The next evening, Idiot Boy continued to profess his love for the sub-woofer. I decided to go on a different kind of rampage—I got all sugar-buzzed on a half a box of Strawberry Yogurt Burst Cheerios, chocolate chips and Diet Coke. We hunkered down in our “den/office/fitness center,” which is as far from the living room as we can get. I watched Dave play “Blitzkrieg” and have to admit there is something soothing about gunning down German tanks, especially if you picture Idiot Boy’s face plastered to the gunner.

Then I lay awake until dawn rehashing Chat #1. Maybe tonight will be the night. Or maybe tomorrow I’ll invest in a giant box of ear plugs.

Monday, June 19, 2006

It’s Easy Being Green

We caught a showing of the documentary “An Inconvenient Truth” over the weekend, which serves to dispel a pair of falsehoods promoted by the current administration, namely that global warming is “fuzzy science” and that “Al Gore” and “entertaining” are mutually exclusive terms.

The film plays like the most amazing lecture delivered by the coolest professor on campus; Gore is animated and passionate—that’s right, I said animated and passionate—whether presenting a line graph on the rise in carbon emissions or video footage of massive ice shelves breaking off Antarctica. I fixated on a slide of Grinnell Glacier in Montana’s Glacier National Park. Dave and I had hiked to this very spot last summer, and I had no idea at the time that we were looking at the remnant scraps of a once vast and majestic ice field. I wish I could have seen Grinnell 10 years ago—I hope it’s still there 10 years from now.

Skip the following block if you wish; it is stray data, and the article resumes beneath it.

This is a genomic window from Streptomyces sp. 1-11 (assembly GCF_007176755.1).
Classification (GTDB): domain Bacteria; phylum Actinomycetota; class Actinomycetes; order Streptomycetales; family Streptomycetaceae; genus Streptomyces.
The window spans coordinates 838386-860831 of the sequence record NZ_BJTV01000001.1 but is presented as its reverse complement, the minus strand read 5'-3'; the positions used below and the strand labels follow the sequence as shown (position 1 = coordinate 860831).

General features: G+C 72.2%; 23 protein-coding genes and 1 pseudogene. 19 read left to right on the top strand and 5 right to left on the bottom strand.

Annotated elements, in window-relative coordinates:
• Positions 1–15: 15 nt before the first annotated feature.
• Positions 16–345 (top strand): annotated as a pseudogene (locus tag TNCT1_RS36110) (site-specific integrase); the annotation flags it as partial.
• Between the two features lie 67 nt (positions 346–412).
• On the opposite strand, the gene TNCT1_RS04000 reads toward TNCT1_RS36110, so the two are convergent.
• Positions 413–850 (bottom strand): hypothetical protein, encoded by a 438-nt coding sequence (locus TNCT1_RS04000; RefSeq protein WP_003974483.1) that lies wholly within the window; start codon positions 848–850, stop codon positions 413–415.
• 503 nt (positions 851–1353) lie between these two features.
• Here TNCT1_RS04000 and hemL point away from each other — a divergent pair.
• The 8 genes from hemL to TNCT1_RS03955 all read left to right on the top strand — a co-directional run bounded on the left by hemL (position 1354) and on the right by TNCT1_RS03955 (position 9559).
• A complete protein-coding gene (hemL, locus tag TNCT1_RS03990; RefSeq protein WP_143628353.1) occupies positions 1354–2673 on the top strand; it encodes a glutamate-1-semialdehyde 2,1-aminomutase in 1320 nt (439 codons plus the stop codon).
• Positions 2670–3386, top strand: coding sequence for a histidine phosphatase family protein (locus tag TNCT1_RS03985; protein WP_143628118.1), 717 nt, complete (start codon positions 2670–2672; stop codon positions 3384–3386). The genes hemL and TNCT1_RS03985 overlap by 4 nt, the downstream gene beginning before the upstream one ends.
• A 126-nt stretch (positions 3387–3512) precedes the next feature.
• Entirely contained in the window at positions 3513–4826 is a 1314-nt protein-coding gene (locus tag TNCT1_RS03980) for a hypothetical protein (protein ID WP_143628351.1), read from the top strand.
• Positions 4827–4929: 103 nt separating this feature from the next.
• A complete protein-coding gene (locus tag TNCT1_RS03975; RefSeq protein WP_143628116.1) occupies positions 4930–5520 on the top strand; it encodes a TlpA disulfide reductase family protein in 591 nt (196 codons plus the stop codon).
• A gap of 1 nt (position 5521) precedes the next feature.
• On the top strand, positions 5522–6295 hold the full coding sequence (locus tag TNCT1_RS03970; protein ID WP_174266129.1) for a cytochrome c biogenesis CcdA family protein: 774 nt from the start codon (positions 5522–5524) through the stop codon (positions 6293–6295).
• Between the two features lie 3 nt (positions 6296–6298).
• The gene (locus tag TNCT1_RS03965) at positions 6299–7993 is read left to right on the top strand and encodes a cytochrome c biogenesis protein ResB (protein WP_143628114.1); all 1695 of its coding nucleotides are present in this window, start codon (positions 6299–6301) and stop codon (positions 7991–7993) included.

I realize this sort of “tree hugging” talk is precisely why people don’t care about global warming. Why so much fuss over an evaporating glacier or two—they might be pretty to look at but they’re not a necessity like food, clothing and gasoline.

Gore gets this, too. Which is why he’s so adept at explaining that actually, yes, it turns out we do need those glaciers. Because without them, tens, if not hundreds, of millions of people could be displaced when their homes are underwater. And that includes San Francisco, Florida and New York. Really.